Problems with Bayesian Comment Filtering

As much as it sounded like a good idea, my previous solution to comment spams had a few issues. Well, not so much issues as annoyances. The original author of that plugin posted his list of issues, so I knew about those going in, though I was unconcerned. To me, the biggest issue is simply fact that comment spam still gets posted. Sure, it doesn’t appear to the user, nor does it appear to the search engine when it comes to index my site, but I still get an email for each comment and I still have to sort through it on the backend. So, I decided to exclude blind people from being able to post comments on my blog (sorry). I’m now using the SCode plugin instead of (well, truthfully, in addition to) the bayesian filter.

I did run into a couple of problems when trying to install it. After following the instructions in the README file, it still wasn’t working. So, I ran the scodetest.cgi script. It kept telling me that my temporary directory wasn’t writable by the webserver, which I knew to be an incorrect statement. So I did what any reasonable person trying to install a plugin would do: I started looking at the code. It really is a simple module, so it didn’t take long to figure out what was going on. The scodetest.cgi script as well as the mt-scode.cgi image generation script were calling MT::SCode::scode_get($code) to retrieve a security code. There was an if block in that subroutine that would call scode_generate() and return that subroutine’s return value as the return value for scode_get. That seemed like the right thing to do, but it wasn’t. The problem is that scode_generate() doesn’t make any effort whatsoever to save the value that it generated so that it will be associated with the $code originally passed to scode_get(). This is what was causing the scodetest.cgi script to always say that my tmp directory wasn’t writable (that script simply calls the scode_get() routine twice and checks to see if it got the same result both times). So, I modified my scode_get() routine to call scode_create() (which calls scode_generate() and saves the value) instead of scode_generate(). The relavent portion of that subroutine now looks like this:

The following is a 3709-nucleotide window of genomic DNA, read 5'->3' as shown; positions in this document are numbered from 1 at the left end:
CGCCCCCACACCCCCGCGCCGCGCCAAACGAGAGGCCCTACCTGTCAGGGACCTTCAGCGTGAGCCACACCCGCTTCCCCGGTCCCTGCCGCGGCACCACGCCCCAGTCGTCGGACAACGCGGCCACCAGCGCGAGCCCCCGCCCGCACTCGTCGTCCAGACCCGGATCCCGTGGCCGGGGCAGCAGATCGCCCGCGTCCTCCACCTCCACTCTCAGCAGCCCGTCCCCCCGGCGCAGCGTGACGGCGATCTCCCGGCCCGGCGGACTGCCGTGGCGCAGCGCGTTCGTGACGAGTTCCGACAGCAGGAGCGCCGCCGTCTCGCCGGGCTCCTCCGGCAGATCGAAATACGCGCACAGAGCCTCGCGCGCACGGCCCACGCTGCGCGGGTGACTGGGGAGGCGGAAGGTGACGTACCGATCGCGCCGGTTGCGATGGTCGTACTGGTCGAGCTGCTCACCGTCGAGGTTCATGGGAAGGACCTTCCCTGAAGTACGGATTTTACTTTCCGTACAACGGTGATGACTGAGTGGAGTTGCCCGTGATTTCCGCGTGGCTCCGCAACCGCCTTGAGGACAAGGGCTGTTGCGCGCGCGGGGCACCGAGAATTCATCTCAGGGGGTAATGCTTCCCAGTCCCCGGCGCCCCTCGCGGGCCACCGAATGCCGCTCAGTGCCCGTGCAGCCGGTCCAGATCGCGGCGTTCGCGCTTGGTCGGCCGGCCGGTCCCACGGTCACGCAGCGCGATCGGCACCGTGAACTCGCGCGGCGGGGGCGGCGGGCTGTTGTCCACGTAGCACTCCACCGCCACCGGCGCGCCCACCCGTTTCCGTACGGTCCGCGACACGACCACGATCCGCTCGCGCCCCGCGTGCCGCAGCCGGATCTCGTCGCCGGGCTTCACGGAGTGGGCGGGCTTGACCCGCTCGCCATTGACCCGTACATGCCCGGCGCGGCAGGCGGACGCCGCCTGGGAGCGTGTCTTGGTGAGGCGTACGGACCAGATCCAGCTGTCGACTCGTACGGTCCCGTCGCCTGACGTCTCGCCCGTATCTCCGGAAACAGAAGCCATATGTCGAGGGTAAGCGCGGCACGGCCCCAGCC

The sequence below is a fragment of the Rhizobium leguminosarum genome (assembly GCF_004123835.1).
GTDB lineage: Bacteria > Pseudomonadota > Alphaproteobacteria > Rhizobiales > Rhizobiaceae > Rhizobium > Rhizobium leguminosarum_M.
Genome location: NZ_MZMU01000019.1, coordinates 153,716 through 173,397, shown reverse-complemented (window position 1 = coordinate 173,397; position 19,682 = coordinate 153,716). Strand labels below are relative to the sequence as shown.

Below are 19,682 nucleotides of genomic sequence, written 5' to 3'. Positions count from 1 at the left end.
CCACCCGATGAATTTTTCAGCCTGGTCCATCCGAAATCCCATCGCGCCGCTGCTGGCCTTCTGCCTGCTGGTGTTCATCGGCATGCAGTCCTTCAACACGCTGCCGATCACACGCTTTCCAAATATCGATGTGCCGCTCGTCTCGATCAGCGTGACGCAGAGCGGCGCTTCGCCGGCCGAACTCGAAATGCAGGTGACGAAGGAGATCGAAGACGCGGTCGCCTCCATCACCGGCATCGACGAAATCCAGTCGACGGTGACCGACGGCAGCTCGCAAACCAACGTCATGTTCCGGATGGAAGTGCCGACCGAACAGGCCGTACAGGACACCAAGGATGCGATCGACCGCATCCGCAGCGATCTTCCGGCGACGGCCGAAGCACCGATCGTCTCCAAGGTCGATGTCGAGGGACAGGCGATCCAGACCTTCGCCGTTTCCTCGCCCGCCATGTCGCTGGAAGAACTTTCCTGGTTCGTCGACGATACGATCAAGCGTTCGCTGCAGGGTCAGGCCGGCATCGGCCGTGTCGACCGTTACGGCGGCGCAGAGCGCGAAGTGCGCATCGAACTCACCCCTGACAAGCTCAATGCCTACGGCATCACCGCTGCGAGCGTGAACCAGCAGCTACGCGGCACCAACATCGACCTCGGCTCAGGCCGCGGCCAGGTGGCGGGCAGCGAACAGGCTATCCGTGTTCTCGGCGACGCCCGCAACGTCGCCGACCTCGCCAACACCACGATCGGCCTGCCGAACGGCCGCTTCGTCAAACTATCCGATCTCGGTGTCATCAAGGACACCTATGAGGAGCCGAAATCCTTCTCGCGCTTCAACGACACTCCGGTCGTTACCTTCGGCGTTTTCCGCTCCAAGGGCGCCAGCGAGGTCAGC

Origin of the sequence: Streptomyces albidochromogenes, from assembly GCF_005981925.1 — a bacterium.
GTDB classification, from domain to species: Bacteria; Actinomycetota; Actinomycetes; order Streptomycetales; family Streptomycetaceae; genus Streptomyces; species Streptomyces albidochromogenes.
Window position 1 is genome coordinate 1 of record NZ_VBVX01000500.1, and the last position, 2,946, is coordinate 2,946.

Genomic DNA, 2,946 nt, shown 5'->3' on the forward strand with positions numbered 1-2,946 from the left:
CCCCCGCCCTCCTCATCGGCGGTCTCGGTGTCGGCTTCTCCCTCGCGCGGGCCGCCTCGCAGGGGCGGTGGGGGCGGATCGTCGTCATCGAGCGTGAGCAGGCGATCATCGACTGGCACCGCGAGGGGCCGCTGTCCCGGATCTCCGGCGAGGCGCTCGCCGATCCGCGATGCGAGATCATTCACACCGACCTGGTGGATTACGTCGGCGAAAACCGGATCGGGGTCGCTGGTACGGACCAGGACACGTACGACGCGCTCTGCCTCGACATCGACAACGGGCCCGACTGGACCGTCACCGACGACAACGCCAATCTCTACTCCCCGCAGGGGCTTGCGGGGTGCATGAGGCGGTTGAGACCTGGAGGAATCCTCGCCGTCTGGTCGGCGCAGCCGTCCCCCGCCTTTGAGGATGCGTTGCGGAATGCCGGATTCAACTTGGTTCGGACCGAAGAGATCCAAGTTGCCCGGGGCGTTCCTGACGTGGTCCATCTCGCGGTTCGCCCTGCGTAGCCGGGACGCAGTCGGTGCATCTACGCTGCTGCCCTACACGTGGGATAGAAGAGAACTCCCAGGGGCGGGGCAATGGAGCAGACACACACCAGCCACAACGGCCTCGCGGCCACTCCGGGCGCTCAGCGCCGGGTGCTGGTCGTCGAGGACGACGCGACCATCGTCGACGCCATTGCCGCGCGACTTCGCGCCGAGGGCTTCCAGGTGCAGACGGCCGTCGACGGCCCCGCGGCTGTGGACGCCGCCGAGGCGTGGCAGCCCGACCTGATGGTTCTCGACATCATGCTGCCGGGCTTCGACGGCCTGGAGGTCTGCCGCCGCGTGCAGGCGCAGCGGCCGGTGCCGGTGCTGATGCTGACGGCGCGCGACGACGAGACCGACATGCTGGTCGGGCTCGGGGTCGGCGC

# Random number back...if have not initialized
if ($code< =0 || $code>$scode_maxtmp || !-e $tmpdir.$code ) {
return scode_create($code);

Because I’m still trying to return this random value to whatever called scode_get(), I needed to modify the scode_create() subroutine to return the generated code. My new scode_create() routine looks like:

sub scode_create {
my $code = shift;

return if (-e $tmpdir.$code);

my $scode = scode_generate();
if ($code>0 && $code<=$scode_maxtmp) {
print OUTFILE $scode;
return $scode

And now everything works. The only other issue I noticed was an incorrect usage of the alt tag for an image in the installation instructions. The alt tag is not supposed to be used as a tooltip, but as alternate text to display when the image is unable to be displayed. As such, it should say something like: “Image required in order to post.” The tag that should be used for the text “Please enter the security code you see here” (what the plugin author put in the alt tag) is the title tag.

3 Replies to “Problems with Bayesian Comment Filtering”

Leave a Reply

This site uses Akismet to reduce spam. Learn how your comment data is processed.